The second half exploded with a goal just thirty seconds after the re-start; a fantastic, deep, arching cross from the right by Fernando Torres, picked out Juan Mata, who arrived with a powerful, controlled volley into the roof of the net, giving De Gea no chance. Four minutes later it was 3-0, David Luiz lost Evra and rose to meet Mata’s free-kick, his header looked to be creeping into De Gea’s bottom right hand corner, however a significant deflection off Rio Ferdinand took it into his top left corner, leaving the United stopper stranded.
Chelsea three up and cruising, or so you’d think, but just eight minutes later, Howard Webb would help United get right back into the game. Patrice Evra made a break down the left side of Chelsea’s area on 58 minutes, Sturridge chased him back and unfortunately for him got a little too close to the United defender. Evra, sensing Sturridge’s presence, ensured that the Chelsea man couldn’t avoid making contact with him, and, upon feeling the slightest touch, arched his back and crumpled to the ground in a fantastic impression of a dying Swan. Webb allowed himself to be conned by the Frenchman and pointed to the spot, softer than a roll of Andrex! Rooney buried the penalty, 3-1.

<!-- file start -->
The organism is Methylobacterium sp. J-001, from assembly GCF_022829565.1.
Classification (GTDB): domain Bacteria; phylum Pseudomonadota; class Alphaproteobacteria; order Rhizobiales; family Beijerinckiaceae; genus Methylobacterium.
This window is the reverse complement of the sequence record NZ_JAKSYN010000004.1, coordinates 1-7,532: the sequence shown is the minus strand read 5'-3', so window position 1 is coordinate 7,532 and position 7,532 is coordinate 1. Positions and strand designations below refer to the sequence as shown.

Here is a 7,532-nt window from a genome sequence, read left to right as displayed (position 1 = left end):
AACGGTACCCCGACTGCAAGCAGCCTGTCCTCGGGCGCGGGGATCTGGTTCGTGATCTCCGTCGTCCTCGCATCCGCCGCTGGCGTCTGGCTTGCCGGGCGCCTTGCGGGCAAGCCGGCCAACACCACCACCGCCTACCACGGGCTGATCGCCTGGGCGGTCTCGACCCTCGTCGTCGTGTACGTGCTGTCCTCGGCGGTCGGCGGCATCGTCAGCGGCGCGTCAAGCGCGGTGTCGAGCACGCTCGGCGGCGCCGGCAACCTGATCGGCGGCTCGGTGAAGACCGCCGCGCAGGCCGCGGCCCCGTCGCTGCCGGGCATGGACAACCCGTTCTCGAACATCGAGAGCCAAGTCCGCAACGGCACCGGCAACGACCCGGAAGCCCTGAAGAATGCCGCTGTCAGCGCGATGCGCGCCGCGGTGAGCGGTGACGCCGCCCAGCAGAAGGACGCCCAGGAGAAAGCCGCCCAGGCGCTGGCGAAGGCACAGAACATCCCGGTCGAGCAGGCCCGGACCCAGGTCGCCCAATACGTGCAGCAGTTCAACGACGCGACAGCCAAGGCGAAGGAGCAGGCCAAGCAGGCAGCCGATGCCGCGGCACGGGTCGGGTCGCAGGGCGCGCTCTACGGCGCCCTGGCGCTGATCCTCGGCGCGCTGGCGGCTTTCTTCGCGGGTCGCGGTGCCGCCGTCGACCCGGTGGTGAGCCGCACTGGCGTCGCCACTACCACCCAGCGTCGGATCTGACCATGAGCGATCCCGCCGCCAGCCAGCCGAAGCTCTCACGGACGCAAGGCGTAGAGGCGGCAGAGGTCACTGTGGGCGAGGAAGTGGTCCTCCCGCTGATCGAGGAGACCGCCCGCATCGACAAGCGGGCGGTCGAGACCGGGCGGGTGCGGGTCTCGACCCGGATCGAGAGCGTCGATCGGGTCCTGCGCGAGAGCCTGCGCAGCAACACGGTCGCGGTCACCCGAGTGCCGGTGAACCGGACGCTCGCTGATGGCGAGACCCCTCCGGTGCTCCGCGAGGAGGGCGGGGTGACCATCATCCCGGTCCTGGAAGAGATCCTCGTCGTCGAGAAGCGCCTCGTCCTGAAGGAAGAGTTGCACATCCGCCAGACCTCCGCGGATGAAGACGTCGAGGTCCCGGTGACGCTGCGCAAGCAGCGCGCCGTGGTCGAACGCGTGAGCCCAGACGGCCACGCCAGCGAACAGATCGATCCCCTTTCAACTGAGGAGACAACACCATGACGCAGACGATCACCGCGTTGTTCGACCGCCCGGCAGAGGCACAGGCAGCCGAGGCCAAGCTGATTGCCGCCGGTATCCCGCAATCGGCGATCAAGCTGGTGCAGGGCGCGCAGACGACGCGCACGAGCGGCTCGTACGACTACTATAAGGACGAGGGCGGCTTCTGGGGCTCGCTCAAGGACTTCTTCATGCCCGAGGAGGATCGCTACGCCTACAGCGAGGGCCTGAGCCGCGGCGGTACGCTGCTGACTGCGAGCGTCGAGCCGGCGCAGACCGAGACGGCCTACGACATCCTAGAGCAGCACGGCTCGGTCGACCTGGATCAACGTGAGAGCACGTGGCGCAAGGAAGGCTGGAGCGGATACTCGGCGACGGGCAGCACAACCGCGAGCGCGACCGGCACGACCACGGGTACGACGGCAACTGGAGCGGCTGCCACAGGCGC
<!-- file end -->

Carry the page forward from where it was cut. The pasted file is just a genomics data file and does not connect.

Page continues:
Ten minutes later Webb awarded United another penalty, and if the first one was soft, which it undoubtedly was, the second definitely fell into the “never a penalty” category. The ball broke to Welbeck in the box, Ivanovic unsure of himself, pulled out of the attempted challenge, however the United frontman hung his leg out in a deliberate attempt to make contact with the defender, once successful, he threw himself to the ground, and Webb, again, was conned. This time Rooney went the other way, the result was the same, 3-2. The equaliser came eight minutes from time, the predatory Javier Hernandez, with a close range header from Giggs’ cross, again proving his weight in gold snatching yet another vital point for his team, the eighth he’s secured so far this season.